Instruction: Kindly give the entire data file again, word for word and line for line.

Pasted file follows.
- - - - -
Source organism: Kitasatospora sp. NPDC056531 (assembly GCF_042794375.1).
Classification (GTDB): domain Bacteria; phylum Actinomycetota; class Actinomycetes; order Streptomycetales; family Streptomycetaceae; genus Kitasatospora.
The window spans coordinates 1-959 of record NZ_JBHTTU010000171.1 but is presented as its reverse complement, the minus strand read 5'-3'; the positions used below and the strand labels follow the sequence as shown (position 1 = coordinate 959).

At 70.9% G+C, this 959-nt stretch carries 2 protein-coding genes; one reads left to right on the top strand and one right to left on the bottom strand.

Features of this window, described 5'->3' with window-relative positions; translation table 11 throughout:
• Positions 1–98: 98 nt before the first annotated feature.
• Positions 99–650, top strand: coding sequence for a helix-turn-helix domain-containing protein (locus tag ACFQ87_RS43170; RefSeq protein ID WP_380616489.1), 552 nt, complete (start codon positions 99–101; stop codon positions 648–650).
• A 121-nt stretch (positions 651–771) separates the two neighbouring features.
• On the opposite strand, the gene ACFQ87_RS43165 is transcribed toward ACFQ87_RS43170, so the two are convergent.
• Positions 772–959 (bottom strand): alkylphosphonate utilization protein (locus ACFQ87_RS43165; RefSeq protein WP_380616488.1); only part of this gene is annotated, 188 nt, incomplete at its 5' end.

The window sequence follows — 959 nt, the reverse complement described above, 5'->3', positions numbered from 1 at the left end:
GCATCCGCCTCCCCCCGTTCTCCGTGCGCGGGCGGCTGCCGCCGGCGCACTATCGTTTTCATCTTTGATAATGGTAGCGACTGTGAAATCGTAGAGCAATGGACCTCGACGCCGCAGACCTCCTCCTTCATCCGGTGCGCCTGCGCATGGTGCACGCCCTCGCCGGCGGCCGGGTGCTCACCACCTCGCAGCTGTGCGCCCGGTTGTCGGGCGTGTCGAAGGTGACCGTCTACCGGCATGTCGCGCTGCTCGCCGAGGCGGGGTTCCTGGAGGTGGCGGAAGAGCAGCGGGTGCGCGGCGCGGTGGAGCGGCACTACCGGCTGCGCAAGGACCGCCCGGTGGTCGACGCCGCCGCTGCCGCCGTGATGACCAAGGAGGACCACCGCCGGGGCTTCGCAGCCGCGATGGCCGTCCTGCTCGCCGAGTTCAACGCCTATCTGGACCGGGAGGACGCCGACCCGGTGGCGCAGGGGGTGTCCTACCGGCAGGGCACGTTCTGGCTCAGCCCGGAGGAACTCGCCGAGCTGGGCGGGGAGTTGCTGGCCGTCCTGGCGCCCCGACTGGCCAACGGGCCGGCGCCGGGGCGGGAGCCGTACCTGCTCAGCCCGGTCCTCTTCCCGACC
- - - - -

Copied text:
Source organism: Kitasatospora sp. NPDC056531 (assembly GCF_042794375.1).
Classification (GTDB): domain Bacteria; phylum Actinomycetota; class Actinomycetes; order Streptomycetales; family Streptomycetaceae; genus Kitasatospora.
The window spans coordinates 1-959 of record NZ_JBHTTU010000171.1 but is presented as its reverse complement, the minus strand read 5'-3'; the positions used below and the strand labels follow the sequence as shown (position 1 = coordinate 959).

At 70.9% G+C, this 959-nt stretch carries 2 protein-coding genes; one reads left to right on the top strand and one right to left on the bottom strand.

Features of this window, described 5'->3' with window-relative positions; translation table 11 throughout:
• Positions 1–98: 98 nt before the first annotated feature.
• Positions 99–650, top strand: coding sequence for a helix-turn-helix domain-containing protein (locus tag ACFQ87_RS43170; RefSeq protein ID WP_380616489.1), 552 nt, complete (start codon positions 99–101; stop codon positions 648–650).
• A 121-nt stretch (positions 651–771) separates the two neighbouring features.
• On the opposite strand, the gene ACFQ87_RS43165 is transcribed toward ACFQ87_RS43170, so the two are convergent.
• Positions 772–959 (bottom strand): alkylphosphonate utilization protein (locus ACFQ87_RS43165; RefSeq protein WP_380616488.1); only part of this gene is annotated, 188 nt, incomplete at its 5' end.

The window sequence follows — 959 nt, the reverse complement described above, 5'->3', positions numbered from 1 at the left end:
GCATCCGCCTCCCCCCGTTCTCCGTGCGCGGGCGGCTGCCGCCGGCGCACTATCGTTTTCATCTTTGATAATGGTAGCGACTGTGAAATCGTAGAGCAATGGACCTCGACGCCGCAGACCTCCTCCTTCATCCGGTGCGCCTGCGCATGGTGCACGCCCTCGCCGGCGGCCGGGTGCTCACCACCTCGCAGCTGTGCGCCCGGTTGTCGGGCGTGTCGAAGGTGACCGTCTACCGGCATGTCGCGCTGCTCGCCGAGGCGGGGTTCCTGGAGGTGGCGGAAGAGCAGCGGGTGCGCGGCGCGGTGGAGCGGCACTACCGGCTGCGCAAGGACCGCCCGGTGGTCGACGCCGCCGCTGCCGCCGTGATGACCAAGGAGGACCACCGCCGGGGCTTCGCAGCCGCGATGGCCGTCCTGCTCGCCGAGTTCAACGCCTATCTGGACCGGGAGGACGCCGACCCGGTGGCGCAGGGGGTGTCCTACCGGCAGGGCACGTTCTGGCTCAGCCCGGAGGAACTCGCCGAGCTGGGCGGGGAGTTGCTGGCCGTCCTGGCGCCCCGACTGGCCAACGGGCCGGCGCCGGGGCGGGAGCCGTACCTGCTCAGCCCGGTCCTCTTCCCGACC